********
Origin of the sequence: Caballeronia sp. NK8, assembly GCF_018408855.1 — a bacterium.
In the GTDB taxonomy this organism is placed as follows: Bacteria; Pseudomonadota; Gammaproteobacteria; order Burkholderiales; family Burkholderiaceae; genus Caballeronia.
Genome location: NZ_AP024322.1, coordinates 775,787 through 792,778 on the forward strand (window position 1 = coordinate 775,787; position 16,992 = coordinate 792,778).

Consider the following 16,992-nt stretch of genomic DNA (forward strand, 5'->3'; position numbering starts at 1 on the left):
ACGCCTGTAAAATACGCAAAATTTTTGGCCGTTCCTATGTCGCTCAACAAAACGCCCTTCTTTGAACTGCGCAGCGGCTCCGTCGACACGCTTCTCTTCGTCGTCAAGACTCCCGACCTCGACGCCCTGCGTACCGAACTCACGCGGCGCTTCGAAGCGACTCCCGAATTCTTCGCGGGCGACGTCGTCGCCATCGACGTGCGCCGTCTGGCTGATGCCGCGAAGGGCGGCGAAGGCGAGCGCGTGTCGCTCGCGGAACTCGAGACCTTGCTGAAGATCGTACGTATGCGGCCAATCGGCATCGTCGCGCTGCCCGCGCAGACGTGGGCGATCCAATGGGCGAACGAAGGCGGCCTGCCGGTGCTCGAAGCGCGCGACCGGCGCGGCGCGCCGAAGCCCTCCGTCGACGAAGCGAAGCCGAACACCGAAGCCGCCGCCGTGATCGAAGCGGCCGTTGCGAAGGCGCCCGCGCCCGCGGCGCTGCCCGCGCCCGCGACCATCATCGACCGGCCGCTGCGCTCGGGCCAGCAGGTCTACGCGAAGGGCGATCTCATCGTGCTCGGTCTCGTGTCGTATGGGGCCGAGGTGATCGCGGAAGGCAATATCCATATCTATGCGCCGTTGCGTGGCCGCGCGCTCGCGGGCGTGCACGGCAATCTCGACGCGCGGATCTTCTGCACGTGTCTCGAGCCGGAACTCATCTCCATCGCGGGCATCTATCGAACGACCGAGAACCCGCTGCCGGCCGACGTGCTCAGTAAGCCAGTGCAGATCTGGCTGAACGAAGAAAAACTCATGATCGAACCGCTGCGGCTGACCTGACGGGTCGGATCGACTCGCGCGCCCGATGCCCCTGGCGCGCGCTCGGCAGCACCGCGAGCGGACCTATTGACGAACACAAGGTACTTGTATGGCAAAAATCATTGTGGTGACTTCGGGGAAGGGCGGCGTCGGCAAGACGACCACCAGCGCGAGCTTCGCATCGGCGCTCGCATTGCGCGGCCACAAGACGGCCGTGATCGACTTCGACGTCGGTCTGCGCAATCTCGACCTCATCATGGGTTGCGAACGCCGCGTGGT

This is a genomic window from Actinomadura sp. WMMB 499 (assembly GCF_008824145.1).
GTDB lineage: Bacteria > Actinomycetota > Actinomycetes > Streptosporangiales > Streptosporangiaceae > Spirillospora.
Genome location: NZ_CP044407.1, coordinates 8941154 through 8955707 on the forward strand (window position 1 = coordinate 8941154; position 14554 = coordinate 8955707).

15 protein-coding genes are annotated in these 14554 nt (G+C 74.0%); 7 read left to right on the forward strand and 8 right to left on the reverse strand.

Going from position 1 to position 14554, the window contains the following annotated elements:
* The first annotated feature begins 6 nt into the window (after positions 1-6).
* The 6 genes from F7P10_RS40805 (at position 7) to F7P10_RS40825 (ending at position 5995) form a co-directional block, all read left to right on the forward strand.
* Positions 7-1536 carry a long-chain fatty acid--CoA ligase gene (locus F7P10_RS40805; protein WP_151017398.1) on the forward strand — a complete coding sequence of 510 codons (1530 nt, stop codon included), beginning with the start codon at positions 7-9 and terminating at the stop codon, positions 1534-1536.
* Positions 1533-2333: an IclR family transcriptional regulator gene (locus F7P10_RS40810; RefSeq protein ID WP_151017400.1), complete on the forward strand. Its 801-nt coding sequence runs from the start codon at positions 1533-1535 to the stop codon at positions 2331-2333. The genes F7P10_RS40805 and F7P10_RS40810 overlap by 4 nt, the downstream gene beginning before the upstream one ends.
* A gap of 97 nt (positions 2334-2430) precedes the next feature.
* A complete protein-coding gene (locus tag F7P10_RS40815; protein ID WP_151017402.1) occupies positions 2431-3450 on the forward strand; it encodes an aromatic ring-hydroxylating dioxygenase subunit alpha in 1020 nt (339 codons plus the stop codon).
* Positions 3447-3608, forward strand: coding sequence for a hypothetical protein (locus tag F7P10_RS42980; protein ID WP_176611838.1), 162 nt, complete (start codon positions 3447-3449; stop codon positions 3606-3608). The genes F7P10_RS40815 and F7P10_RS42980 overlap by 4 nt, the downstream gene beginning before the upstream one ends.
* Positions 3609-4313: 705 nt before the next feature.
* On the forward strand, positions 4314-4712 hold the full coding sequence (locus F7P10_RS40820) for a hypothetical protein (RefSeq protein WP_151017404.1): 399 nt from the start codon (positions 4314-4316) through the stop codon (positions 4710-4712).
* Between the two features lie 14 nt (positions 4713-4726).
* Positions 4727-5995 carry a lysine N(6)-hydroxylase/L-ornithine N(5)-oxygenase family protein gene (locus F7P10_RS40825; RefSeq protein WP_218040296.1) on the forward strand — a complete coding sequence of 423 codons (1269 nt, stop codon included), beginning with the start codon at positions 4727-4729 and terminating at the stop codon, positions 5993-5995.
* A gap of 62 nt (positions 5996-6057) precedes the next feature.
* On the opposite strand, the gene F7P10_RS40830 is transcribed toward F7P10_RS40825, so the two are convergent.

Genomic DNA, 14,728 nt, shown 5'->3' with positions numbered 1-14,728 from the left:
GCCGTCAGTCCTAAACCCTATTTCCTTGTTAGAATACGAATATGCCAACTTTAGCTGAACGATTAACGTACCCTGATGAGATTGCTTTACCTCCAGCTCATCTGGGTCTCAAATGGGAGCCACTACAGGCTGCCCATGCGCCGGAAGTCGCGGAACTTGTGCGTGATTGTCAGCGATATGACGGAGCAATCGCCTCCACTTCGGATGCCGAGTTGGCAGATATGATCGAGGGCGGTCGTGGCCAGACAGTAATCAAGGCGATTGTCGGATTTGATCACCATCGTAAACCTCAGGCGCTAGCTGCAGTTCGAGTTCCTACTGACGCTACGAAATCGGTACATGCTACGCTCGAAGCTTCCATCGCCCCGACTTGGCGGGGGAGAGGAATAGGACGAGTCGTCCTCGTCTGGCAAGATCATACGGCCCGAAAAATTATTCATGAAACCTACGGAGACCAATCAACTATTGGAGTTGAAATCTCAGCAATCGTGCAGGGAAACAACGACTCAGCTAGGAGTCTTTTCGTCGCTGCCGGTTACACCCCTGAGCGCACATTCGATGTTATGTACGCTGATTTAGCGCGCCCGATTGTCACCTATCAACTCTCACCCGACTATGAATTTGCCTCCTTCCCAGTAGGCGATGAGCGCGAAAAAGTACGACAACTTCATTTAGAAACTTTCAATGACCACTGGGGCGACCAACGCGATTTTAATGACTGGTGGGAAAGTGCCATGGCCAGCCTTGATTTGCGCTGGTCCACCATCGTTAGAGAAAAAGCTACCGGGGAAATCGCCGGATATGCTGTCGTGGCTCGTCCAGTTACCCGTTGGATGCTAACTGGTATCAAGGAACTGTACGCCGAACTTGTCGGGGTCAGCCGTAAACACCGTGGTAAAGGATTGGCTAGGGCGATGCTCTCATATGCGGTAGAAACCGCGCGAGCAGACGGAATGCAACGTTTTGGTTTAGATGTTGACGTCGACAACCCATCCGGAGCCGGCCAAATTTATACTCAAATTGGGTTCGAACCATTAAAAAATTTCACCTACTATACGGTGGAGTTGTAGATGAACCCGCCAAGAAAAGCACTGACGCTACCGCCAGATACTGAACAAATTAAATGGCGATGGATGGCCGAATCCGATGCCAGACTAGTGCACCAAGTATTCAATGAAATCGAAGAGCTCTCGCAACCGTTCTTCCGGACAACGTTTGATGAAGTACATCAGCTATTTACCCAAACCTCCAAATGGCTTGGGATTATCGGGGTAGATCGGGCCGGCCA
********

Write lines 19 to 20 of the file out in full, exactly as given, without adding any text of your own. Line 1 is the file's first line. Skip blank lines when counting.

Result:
* On the forward strand, positions 4314-4712 hold the full coding sequence (locus F7P10_RS40820) for a hypothetical protein (RefSeq protein WP_151017404.1): 399 nt from the start codon (positions 4314-4316) through the stop codon (positions 4710-4712).
* Between the two features lie 14 nt (positions 4713-4726).